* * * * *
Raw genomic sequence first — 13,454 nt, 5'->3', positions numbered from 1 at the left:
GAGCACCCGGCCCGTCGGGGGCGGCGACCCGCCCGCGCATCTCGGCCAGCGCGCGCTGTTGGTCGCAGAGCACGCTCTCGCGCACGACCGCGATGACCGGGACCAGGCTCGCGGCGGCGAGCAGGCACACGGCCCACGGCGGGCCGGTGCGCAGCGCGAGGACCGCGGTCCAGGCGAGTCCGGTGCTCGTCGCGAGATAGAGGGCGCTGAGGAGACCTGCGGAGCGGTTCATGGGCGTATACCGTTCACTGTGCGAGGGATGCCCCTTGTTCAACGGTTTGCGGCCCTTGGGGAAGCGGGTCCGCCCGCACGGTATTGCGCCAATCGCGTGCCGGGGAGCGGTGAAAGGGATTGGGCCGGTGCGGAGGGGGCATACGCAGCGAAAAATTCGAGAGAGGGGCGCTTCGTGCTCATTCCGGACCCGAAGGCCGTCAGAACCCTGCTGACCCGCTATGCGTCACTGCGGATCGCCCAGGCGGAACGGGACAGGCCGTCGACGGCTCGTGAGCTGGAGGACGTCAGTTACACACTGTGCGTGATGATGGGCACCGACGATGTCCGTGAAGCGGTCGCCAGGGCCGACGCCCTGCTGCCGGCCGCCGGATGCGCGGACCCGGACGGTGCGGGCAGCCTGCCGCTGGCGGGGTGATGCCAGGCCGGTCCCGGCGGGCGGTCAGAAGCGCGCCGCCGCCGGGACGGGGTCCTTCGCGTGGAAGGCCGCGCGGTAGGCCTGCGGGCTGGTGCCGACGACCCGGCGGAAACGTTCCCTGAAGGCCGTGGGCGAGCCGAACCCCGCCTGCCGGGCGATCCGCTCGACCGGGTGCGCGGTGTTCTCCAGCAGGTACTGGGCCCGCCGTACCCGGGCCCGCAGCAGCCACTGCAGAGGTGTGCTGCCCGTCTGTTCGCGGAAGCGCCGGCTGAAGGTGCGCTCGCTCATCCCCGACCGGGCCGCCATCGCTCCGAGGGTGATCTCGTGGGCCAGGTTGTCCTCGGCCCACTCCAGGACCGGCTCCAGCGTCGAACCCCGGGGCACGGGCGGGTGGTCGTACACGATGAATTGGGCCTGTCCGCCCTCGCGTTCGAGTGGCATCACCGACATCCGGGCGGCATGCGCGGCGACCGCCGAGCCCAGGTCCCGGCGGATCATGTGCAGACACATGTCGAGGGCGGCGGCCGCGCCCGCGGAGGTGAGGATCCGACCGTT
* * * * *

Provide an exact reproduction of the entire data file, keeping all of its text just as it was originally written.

Raw genomic sequence first — 13,454 nt, 5'->3', positions numbered from 1 at the left:
GAGCACCCGGCCCGTCGGGGGCGGCGACCCGCCCGCGCATCTCGGCCAGCGCGCGCTGTTGGTCGCAGAGCACGCTCTCGCGCACGACCGCGATGACCGGGACCAGGCTCGCGGCGGCGAGCAGGCACACGGCCCACGGCGGGCCGGTGCGCAGCGCGAGGACCGCGGTCCAGGCGAGTCCGGTGCTCGTCGCGAGATAGAGGGCGCTGAGGAGACCTGCGGAGCGGTTCATGGGCGTATACCGTTCACTGTGCGAGGGATGCCCCTTGTTCAACGGTTTGCGGCCCTTGGGGAAGCGGGTCCGCCCGCACGGTATTGCGCCAATCGCGTGCCGGGGAGCGGTGAAAGGGATTGGGCCGGTGCGGAGGGGGCATACGCAGCGAAAAATTCGAGAGAGGGGCGCTTCGTGCTCATTCCGGACCCGAAGGCCGTCAGAACCCTGCTGACCCGCTATGCGTCACTGCGGATCGCCCAGGCGGAACGGGACAGGCCGTCGACGGCTCGTGAGCTGGAGGACGTCAGTTACACACTGTGCGTGATGATGGGCACCGACGATGTCCGTGAAGCGGTCGCCAGGGCCGACGCCCTGCTGCCGGCCGCCGGATGCGCGGACCCGGACGGTGCGGGCAGCCTGCCGCTGGCGGGGTGATGCCAGGCCGGTCCCGGCGGGCGGTCAGAAGCGCGCCGCCGCCGGGACGGGGTCCTTCGCGTGGAAGGCCGCGCGGTAGGCCTGCGGGCTGGTGCCGACGACCCGGCGGAAACGTTCCCTGAAGGCCGTGGGCGAGCCGAACCCCGCCTGCCGGGCGATCCGCTCGACCGGGTGCGCGGTGTTCTCCAGCAGGTACTGGGCCCGCCGTACCCGGGCCCGCAGCAGCCACTGCAGAGGTGTGCTGCCCGTCTGTTCGCGGAAGCGCCGGCTGAAGGTGCGCTCGCTCATCCCCGACCGGGCCGCCATCGCTCCGAGGGTGATCTCGTGGGCCAGGTTGTCCTCGGCCCACTCCAGGACCGGCTCCAGCGTCGAACCCCGGGGCACGGGCGGGTGGTCGTACACGATGAATTGGGCCTGTCCGCCCTCGCGTTCGAGTGGCATCACCGACATCCGGGCGGCATGCGCGGCGACCGCCGAGCCCAGGTCCCGGCGGATCATGTGCAGACACATGTCGAGGGCGGCGGCCGCGCCCGCGGAGGTGAGGATCCGACCGTT